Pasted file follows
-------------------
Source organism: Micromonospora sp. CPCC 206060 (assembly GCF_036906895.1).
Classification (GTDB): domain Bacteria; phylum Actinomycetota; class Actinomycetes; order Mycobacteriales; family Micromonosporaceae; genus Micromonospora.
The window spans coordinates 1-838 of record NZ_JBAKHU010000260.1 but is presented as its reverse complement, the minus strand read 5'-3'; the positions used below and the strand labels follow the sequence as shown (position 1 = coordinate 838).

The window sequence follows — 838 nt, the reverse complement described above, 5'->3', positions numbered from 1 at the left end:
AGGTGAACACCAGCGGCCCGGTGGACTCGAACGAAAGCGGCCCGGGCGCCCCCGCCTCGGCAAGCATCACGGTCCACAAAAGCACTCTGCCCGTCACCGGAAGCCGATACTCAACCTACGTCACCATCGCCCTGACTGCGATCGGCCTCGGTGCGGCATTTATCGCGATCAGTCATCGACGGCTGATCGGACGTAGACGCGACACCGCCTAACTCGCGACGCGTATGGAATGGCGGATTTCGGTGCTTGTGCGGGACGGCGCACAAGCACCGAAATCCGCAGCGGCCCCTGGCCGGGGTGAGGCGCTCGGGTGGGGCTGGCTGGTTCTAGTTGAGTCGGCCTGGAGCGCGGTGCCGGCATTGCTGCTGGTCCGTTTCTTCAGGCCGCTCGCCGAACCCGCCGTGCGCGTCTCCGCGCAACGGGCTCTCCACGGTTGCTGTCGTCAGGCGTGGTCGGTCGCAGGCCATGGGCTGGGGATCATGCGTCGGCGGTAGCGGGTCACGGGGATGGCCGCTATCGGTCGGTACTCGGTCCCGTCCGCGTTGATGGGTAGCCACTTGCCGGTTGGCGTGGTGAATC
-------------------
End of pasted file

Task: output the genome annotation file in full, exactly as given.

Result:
Source organism: Micromonospora sp. CPCC 206060 (assembly GCF_036906895.1).
Classification (GTDB): domain Bacteria; phylum Actinomycetota; class Actinomycetes; order Mycobacteriales; family Micromonosporaceae; genus Micromonospora.
The window spans coordinates 1-838 of record NZ_JBAKHU010000260.1 but is presented as its reverse complement, the minus strand read 5'-3'; the positions used below and the strand labels follow the sequence as shown (position 1 = coordinate 838).

The window sequence follows — 838 nt, the reverse complement described above, 5'->3', positions numbered from 1 at the left end:
AGGTGAACACCAGCGGCCCGGTGGACTCGAACGAAAGCGGCCCGGGCGCCCCCGCCTCGGCAAGCATCACGGTCCACAAAAGCACTCTGCCCGTCACCGGAAGCCGATACTCAACCTACGTCACCATCGCCCTGACTGCGATCGGCCTCGGTGCGGCATTTATCGCGATCAGTCATCGACGGCTGATCGGACGTAGACGCGACACCGCCTAACTCGCGACGCGTATGGAATGGCGGATTTCGGTGCTTGTGCGGGACGGCGCACAAGCACCGAAATCCGCAGCGGCCCCTGGCCGGGGTGAGGCGCTCGGGTGGGGCTGGCTGGTTCTAGTTGAGTCGGCCTGGAGCGCGGTGCCGGCATTGCTGCTGGTCCGTTTCTTCAGGCCGCTCGCCGAACCCGCCGTGCGCGTCTCCGCGCAACGGGCTCTCCACGGTTGCTGTCGTCAGGCGTGGTCGGTCGCAGGCCATGGGCTGGGGATCATGCGTCGGCGGTAGCGGGTCACGGGGATGGCCGCTATCGGTCGGTACTCGGTCCCGTCCGCGTTGATGGGTAGCCACTTGCCGGTTGGCGTGGTGAATC